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Oxygen on the periodic table

Oxygen (chemical symbol O and atomic number 8) is a chemical element. It is a gas at room temperature. Oxygen is very important for life on earth. The atmosphere of the earth consists of approximately 21% oxygen. Oxygen is a gas with no color or smell. Humans and animals must breathe oxygen in order to live, and plants give off oxygen. Water (H2O) is a well-known chemical compound, which consists of one oxygen atom. Combustion, or burning, is caused by the reaction of oxygen and another element or compound.

Discovery of oxygen[edit | edit source]

Oxygen was initially discovered in 1772 by Carl Wilhelm Scheele. Then Joseph Priestley also discovered it two years later and spread the news before Scheele. This made many people think that Priestley discovered oxygen first. The word oxygen comes from Greek words: oxus (acid) and gennan (generate). Oxygen comes to earth from all parts of the universe in meteorites. It is also found in minerals and plants that grow on the earth and other planets.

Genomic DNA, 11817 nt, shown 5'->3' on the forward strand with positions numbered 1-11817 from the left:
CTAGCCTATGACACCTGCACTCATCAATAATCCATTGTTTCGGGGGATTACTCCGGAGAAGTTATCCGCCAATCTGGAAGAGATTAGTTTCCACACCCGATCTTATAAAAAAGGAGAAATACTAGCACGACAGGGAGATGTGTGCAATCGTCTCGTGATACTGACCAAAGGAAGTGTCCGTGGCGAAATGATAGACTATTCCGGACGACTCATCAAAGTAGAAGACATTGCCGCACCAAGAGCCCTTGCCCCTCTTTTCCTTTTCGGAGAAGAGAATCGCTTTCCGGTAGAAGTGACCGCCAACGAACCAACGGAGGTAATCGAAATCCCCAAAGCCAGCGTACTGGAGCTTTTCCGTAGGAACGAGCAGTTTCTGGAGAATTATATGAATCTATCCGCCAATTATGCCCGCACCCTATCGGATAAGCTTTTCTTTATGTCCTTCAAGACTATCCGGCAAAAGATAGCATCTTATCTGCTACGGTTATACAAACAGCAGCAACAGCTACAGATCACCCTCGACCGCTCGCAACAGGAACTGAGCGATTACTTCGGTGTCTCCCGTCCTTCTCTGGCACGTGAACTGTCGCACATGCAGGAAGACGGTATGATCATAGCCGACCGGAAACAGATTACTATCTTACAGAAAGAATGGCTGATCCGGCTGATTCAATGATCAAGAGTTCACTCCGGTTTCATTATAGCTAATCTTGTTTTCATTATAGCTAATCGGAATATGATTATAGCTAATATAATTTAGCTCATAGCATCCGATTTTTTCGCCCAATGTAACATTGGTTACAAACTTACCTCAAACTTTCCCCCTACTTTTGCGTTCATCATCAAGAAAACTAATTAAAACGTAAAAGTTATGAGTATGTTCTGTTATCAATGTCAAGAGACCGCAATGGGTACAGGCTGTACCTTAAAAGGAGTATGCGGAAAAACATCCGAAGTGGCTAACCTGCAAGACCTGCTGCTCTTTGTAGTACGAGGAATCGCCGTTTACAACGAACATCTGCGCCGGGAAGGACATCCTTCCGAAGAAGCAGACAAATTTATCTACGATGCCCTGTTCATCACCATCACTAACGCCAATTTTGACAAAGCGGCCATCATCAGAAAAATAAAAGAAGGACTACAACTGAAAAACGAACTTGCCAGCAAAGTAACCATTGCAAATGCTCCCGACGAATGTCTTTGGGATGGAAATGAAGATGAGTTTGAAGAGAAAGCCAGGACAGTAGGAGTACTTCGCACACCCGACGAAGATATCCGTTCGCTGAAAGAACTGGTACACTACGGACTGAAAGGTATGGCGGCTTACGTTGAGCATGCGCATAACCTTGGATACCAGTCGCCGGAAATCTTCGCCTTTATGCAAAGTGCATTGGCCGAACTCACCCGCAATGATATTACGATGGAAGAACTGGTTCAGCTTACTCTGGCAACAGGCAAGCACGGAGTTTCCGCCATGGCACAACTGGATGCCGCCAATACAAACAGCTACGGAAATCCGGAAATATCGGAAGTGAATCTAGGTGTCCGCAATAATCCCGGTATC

Oxygen in nature[edit | edit source]

A drop of water.

Water contains oxygen. When one oxygen atom combines with two hydrogen atoms, they form a molecule of water (also written as H2O). This water is required by all living things to live.

Air also contains oxygen. Air is made of many gases that are mixed together. Approximately 21% of the air is oxygen. Oxygen is especially important because all animals use oxygen to get energy from their food.

Combustion of wood in a match.

Sources[edit | edit source]